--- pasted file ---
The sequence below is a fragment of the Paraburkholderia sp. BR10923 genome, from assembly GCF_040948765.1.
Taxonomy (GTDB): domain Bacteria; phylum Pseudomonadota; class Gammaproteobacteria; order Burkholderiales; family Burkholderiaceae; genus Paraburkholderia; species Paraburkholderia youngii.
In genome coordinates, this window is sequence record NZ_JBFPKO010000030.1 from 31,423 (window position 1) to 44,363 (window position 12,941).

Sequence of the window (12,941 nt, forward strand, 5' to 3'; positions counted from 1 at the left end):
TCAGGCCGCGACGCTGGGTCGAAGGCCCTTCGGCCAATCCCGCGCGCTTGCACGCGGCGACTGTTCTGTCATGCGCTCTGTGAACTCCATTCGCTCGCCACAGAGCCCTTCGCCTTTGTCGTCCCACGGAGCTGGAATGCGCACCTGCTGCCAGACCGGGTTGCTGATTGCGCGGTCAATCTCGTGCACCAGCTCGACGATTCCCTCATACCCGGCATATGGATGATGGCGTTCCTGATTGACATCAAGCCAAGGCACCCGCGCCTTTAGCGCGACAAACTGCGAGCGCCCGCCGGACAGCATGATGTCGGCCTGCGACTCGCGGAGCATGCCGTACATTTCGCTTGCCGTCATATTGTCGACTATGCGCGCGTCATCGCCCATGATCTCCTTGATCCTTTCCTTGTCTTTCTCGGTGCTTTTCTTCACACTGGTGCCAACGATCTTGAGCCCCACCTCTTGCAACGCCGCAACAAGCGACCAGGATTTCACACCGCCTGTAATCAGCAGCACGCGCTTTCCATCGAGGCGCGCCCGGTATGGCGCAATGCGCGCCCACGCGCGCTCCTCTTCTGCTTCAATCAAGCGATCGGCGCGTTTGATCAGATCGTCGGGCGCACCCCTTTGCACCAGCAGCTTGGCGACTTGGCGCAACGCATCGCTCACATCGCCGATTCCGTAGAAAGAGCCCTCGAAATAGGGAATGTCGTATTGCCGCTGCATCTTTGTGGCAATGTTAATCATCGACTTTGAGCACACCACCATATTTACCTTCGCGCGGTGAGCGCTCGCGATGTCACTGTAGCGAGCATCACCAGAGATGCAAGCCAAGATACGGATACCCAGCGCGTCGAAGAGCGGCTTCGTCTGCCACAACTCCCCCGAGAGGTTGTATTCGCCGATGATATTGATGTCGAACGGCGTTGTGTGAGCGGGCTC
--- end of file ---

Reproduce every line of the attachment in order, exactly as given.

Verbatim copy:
The sequence below is a fragment of the Paraburkholderia sp. BR10923 genome, from assembly GCF_040948765.1.
Taxonomy (GTDB): domain Bacteria; phylum Pseudomonadota; class Gammaproteobacteria; order Burkholderiales; family Burkholderiaceae; genus Paraburkholderia; species Paraburkholderia youngii.
In genome coordinates, this window is sequence record NZ_JBFPKO010000030.1 from 31,423 (window position 1) to 44,363 (window position 12,941).

Sequence of the window (12,941 nt, forward strand, 5' to 3'; positions counted from 1 at the left end):
TCAGGCCGCGACGCTGGGTCGAAGGCCCTTCGGCCAATCCCGCGCGCTTGCACGCGGCGACTGTTCTGTCATGCGCTCTGTGAACTCCATTCGCTCGCCACAGAGCCCTTCGCCTTTGTCGTCCCACGGAGCTGGAATGCGCACCTGCTGCCAGACCGGGTTGCTGATTGCGCGGTCAATCTCGTGCACCAGCTCGACGATTCCCTCATACCCGGCATATGGATGATGGCGTTCCTGATTGACATCAAGCCAAGGCACCCGCGCCTTTAGCGCGACAAACTGCGAGCGCCCGCCGGACAGCATGATGTCGGCCTGCGACTCGCGGAGCATGCCGTACATTTCGCTTGCCGTCATATTGTCGACTATGCGCGCGTCATCGCCCATGATCTCCTTGATCCTTTCCTTGTCTTTCTCGGTGCTTTTCTTCACACTGGTGCCAACGATCTTGAGCCCCACCTCTTGCAACGCCGCAACAAGCGACCAGGATTTCACACCGCCTGTAATCAGCAGCACGCGCTTTCCATCGAGGCGCGCCCGGTATGGCGCAATGCGCGCCCACGCGCGCTCCTCTTCTGCTTCAATCAAGCGATCGGCGCGTTTGATCAGATCGTCGGGCGCACCCCTTTGCACCAGCAGCTTGGCGACTTGGCGCAACGCATCGCTCACATCGCCGATTCCGTAGAAAGAGCCCTCGAAATAGGGAATGTCGTATTGCCGCTGCATCTTTGTGGCAATGTTAATCATCGACTTTGAGCACACCACCATATTTACCTTCGCGCGGTGAGCGCTCGCGATGTCACTGTAGCGAGCATCACCAGAGATGCAAGCCAAGATACGGATACCCAGCGCGTCGAAGAGCGGCTTCGTCTGCCACAACTCCCCCGAGAGGTTGTATTCGCCGATGATATTGATGTCGAACGGCGTTGTGTGAGCGGGCTC